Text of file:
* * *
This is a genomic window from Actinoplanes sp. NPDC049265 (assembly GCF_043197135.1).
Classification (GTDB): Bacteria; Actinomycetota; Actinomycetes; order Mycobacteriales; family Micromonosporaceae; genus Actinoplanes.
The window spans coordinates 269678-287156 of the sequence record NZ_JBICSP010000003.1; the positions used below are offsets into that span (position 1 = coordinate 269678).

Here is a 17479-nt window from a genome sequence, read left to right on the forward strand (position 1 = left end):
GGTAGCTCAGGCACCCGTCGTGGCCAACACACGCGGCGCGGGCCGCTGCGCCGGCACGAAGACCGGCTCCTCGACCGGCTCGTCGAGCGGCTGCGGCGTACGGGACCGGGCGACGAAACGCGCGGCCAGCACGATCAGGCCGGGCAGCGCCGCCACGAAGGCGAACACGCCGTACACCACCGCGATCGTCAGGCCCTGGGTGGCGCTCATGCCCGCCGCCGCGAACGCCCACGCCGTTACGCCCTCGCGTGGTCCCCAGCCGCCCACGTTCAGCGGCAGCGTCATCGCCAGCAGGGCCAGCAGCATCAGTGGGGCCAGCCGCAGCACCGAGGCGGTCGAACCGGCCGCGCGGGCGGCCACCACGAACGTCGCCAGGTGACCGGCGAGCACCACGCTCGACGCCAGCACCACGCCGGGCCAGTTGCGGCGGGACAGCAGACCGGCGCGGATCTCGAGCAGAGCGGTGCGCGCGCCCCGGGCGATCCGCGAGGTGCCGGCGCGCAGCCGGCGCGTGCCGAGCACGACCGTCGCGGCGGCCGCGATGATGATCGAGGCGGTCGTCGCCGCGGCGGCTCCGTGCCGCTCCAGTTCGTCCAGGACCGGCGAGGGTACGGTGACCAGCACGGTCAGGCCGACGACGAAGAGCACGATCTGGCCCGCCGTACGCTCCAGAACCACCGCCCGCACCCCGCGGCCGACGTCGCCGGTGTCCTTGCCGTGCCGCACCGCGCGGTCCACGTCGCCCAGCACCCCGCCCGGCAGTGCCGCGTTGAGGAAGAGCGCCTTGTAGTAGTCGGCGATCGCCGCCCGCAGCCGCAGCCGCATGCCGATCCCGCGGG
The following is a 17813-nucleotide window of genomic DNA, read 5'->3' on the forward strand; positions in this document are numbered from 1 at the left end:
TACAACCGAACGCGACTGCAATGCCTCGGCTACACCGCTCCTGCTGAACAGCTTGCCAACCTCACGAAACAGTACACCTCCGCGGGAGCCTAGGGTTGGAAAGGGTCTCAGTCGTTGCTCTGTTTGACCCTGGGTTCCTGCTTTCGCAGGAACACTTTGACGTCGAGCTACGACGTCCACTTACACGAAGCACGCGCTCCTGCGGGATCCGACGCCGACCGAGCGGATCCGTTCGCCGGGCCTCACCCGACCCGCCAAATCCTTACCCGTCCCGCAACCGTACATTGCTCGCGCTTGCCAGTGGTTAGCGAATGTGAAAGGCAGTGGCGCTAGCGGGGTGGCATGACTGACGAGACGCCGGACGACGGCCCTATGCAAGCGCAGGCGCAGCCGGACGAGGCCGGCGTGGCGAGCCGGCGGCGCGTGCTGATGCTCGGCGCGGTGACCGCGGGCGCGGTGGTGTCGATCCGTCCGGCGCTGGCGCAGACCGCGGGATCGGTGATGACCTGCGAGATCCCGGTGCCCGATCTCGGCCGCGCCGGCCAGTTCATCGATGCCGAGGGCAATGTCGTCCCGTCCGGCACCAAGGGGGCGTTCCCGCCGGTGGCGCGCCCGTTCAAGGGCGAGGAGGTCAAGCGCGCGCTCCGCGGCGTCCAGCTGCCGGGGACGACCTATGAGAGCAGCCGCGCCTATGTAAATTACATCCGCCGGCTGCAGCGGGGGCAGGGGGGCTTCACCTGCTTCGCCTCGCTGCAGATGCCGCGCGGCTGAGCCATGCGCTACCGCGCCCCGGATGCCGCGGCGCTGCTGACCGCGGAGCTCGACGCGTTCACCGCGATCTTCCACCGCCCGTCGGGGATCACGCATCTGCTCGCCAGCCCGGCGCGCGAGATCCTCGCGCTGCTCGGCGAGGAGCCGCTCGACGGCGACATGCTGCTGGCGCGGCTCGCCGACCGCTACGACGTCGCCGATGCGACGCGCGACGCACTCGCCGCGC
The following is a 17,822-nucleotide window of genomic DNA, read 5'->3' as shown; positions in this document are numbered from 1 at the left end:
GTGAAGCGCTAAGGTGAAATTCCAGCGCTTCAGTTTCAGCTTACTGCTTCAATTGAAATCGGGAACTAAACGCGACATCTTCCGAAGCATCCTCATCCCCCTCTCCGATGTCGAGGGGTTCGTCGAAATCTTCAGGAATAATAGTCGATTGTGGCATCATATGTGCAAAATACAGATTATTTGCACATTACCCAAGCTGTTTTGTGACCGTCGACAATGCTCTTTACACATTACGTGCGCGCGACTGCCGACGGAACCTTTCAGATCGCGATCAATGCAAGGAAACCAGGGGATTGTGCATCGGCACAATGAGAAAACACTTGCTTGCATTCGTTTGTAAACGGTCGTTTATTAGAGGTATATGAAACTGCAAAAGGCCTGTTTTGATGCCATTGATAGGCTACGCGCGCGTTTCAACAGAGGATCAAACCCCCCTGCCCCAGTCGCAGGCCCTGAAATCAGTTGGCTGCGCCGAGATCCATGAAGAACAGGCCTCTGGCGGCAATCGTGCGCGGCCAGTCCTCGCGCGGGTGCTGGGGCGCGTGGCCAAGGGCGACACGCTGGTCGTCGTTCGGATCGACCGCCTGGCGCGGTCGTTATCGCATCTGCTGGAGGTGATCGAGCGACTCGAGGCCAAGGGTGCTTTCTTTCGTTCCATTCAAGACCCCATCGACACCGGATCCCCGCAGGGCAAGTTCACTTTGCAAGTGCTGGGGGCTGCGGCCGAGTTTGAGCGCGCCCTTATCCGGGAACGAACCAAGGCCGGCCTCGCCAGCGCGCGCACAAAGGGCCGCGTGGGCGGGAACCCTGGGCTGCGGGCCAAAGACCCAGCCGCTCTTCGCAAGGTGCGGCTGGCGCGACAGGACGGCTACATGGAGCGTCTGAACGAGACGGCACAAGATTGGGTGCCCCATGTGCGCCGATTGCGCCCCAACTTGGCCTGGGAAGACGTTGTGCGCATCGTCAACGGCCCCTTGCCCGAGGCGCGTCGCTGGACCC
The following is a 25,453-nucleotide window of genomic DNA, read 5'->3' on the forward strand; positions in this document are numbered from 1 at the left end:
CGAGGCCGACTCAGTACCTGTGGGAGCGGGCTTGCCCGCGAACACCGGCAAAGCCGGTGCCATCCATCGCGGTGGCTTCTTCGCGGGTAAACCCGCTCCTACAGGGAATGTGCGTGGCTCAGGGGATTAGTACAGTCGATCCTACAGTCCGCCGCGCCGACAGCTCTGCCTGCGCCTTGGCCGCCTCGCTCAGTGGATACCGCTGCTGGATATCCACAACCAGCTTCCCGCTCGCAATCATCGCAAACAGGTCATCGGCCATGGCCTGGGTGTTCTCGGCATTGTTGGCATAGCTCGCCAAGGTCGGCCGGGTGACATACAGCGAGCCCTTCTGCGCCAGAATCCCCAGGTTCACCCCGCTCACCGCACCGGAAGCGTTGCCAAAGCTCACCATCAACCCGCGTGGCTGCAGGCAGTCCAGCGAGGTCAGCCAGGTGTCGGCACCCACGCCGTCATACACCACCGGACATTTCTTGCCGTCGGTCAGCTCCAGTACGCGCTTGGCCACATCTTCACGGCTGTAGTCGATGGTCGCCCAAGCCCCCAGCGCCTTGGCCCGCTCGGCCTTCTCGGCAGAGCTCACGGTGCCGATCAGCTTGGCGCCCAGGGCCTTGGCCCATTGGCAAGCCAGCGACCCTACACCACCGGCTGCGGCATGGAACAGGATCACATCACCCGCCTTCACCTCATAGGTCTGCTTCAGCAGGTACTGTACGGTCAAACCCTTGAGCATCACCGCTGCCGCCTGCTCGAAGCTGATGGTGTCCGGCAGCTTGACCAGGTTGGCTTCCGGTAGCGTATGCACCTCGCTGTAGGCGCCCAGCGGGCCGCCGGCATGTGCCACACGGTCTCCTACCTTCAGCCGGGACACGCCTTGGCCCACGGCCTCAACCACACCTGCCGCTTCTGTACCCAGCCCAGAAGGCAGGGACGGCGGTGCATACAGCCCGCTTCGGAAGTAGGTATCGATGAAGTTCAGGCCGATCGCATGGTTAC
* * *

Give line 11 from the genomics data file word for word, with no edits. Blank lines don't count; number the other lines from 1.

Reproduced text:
CGAGGCCGACTCAGTACCTGTGGGAGCGGGCTTGCCCGCGAACACCGGCAAAGCCGGTGCCATCCATCGCGGTGGCTTCTTCGCGGGTAAACCCGCTCCTACAGGGAATGTGCGTGGCTCAGGGGATTAGTACAGTCGATCCTACAGTCCGCCGCGCCGACAGCTCTGCCTGCGCCTTGGCCGCCTCGCTCAGTGGATACCGCTGCTGGATATCCACAACCAGCTTCCCGCTCGCAATCATCGCAAACAGGTCATCGGCCATGGCCTGGGTGTTCTCGGCATTGTTGGCATAGCTCGCCAAGGTCGGCCGGGTGACATACAGCGAGCCCTTCTGCGCCAGAATCCCCAGGTTCACCCCGCTCACCGCACCGGAAGCGTTGCCAAAGCTCACCATCAACCCGCGTGGCTGCAGGCAGTCCAGCGAGGTCAGCCAGGTGTCGGCACCCACGCCGTCATACACCACCGGACATTTCTTGCCGTCGGTCAGCTCCAGTACGCGCTTGGCCACATCTTCACGGCTGTAGTCGATGGTCGCCCAAGCCCCCAGCGCCTTGGCCCGCTCGGCCTTCTCGGCAGAGCTCACGGTGCCGATCAGCTTGGCGCCCAGGGCCTTGGCCCATTGGCAAGCCAGCGACCCTACACCACCGGCTGCGGCATGGAACAGGATCACATCACCCGCCTTCACCTCATAGGTCTGCTTCAGCAGGTACTGTACGGTCAAACCCTTGAGCATCACCGCTGCCGCCTGCTCGAAGCTGATGGTGTCCGGCAGCTTGACCAGGTTGGCTTCCGGTAGCGTATGCACCTCGCTGTAGGCGCCCAGCGGGCCGCCGGCATGTGCCACACGGTCTCCTACCTTCAGCCGGGACACGCCTTGGCCCACGGCCTCAACCACACCTGCCGCTTCTGTACCCAGCCCAGAAGGCAGGGACGGCGGTGCATACAGCCCGCTTCGGAAGTAGGTATCGATGAAGTTCAGGCCGATCGCATGGTTAC